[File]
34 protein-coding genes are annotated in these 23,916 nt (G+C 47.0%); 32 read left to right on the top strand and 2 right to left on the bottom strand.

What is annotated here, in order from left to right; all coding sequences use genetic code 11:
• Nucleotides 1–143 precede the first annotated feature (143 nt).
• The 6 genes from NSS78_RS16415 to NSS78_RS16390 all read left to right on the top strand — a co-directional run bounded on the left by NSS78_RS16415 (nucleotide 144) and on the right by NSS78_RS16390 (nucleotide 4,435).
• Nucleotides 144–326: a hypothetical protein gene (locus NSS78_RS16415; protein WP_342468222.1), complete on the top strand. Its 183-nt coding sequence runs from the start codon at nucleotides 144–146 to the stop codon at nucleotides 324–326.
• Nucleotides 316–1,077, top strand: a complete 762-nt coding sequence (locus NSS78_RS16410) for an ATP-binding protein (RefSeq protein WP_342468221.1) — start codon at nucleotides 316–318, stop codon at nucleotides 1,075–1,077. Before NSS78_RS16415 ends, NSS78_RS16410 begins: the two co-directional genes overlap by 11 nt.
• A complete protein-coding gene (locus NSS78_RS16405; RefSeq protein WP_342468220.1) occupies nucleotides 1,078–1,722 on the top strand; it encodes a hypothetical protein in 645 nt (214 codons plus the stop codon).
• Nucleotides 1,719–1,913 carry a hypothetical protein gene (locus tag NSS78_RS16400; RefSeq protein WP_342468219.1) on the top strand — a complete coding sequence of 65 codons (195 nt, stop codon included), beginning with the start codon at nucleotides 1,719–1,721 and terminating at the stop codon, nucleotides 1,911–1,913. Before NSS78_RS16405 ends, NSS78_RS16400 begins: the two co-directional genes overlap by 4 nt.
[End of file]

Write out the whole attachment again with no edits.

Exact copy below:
34 protein-coding genes are annotated in these 23,916 nt (G+C 47.0%); 32 read left to right on the top strand and 2 right to left on the bottom strand.

What is annotated here, in order from left to right; all coding sequences use genetic code 11:
• Nucleotides 1–143 precede the first annotated feature (143 nt).
• The 6 genes from NSS78_RS16415 to NSS78_RS16390 all read left to right on the top strand — a co-directional run bounded on the left by NSS78_RS16415 (nucleotide 144) and on the right by NSS78_RS16390 (nucleotide 4,435).
• Nucleotides 144–326: a hypothetical protein gene (locus NSS78_RS16415; protein WP_342468222.1), complete on the top strand. Its 183-nt coding sequence runs from the start codon at nucleotides 144–146 to the stop codon at nucleotides 324–326.
• Nucleotides 316–1,077, top strand: a complete 762-nt coding sequence (locus NSS78_RS16410) for an ATP-binding protein (RefSeq protein WP_342468221.1) — start codon at nucleotides 316–318, stop codon at nucleotides 1,075–1,077. Before NSS78_RS16415 ends, NSS78_RS16410 begins: the two co-directional genes overlap by 11 nt.
• A complete protein-coding gene (locus NSS78_RS16405; RefSeq protein WP_342468220.1) occupies nucleotides 1,078–1,722 on the top strand; it encodes a hypothetical protein in 645 nt (214 codons plus the stop codon).
• Nucleotides 1,719–1,913 carry a hypothetical protein gene (locus tag NSS78_RS16400; RefSeq protein WP_342468219.1) on the top strand — a complete coding sequence of 65 codons (195 nt, stop codon included), beginning with the start codon at nucleotides 1,719–1,721 and terminating at the stop codon, nucleotides 1,911–1,913. Before NSS78_RS16405 ends, NSS78_RS16400 begins: the two co-directional genes overlap by 4 nt.